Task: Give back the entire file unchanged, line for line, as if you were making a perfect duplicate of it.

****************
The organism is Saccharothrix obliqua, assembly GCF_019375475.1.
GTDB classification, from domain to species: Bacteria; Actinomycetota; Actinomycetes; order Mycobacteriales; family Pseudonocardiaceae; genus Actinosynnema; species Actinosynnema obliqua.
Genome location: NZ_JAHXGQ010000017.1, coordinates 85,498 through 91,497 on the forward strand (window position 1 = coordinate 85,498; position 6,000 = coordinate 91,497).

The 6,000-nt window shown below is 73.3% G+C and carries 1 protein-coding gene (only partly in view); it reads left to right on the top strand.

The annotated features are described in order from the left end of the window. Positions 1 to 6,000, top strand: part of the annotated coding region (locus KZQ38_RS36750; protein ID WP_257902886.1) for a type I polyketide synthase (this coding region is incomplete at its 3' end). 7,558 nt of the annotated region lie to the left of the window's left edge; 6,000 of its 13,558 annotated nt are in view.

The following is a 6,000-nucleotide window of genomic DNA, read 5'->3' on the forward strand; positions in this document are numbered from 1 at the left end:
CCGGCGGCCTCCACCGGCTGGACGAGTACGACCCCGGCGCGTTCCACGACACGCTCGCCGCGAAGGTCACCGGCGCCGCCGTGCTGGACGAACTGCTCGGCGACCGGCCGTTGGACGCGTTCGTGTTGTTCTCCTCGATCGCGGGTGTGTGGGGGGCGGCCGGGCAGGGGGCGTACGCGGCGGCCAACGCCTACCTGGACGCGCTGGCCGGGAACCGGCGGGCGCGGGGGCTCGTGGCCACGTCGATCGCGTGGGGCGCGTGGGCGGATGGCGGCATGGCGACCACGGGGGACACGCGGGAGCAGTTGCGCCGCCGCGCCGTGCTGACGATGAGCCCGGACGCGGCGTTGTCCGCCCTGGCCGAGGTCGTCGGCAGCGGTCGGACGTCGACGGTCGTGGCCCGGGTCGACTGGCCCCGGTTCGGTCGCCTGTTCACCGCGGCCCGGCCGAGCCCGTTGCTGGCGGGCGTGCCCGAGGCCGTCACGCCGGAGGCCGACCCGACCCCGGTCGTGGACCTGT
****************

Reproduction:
The organism is Saccharothrix obliqua, assembly GCF_019375475.1.
GTDB classification, from domain to species: Bacteria; Actinomycetota; Actinomycetes; order Mycobacteriales; family Pseudonocardiaceae; genus Actinosynnema; species Actinosynnema obliqua.
Genome location: NZ_JAHXGQ010000017.1, coordinates 85,498 through 91,497 on the forward strand (window position 1 = coordinate 85,498; position 6,000 = coordinate 91,497).

The 6,000-nt window shown below is 73.3% G+C and carries 1 protein-coding gene (only partly in view); it reads left to right on the top strand.

The annotated features are described in order from the left end of the window. Positions 1 to 6,000, top strand: part of the annotated coding region (locus KZQ38_RS36750; protein ID WP_257902886.1) for a type I polyketide synthase (this coding region is incomplete at its 3' end). 7,558 nt of the annotated region lie to the left of the window's left edge; 6,000 of its 13,558 annotated nt are in view.

The following is a 6,000-nucleotide window of genomic DNA, read 5'->3' on the forward strand; positions in this document are numbered from 1 at the left end:
CCGGCGGCCTCCACCGGCTGGACGAGTACGACCCCGGCGCGTTCCACGACACGCTCGCCGCGAAGGTCACCGGCGCCGCCGTGCTGGACGAACTGCTCGGCGACCGGCCGTTGGACGCGTTCGTGTTGTTCTCCTCGATCGCGGGTGTGTGGGGGGCGGCCGGGCAGGGGGCGTACGCGGCGGCCAACGCCTACCTGGACGCGCTGGCCGGGAACCGGCGGGCGCGGGGGCTCGTGGCCACGTCGATCGCGTGGGGCGCGTGGGCGGATGGCGGCATGGCGACCACGGGGGACACGCGGGAGCAGTTGCGCCGCCGCGCCGTGCTGACGATGAGCCCGGACGCGGCGTTGTCCGCCCTGGCCGAGGTCGTCGGCAGCGGTCGGACGTCGACGGTCGTGGCCCGGGTCGACTGGCCCCGGTTCGGTCGCCTGTTCACCGCGGCCCGGCCGAGCCCGTTGCTGGCGGGCGTGCCCGAGGCCGTCACGCCGGAGGCCGACCCGACCCCGGTCGTGGACCTGT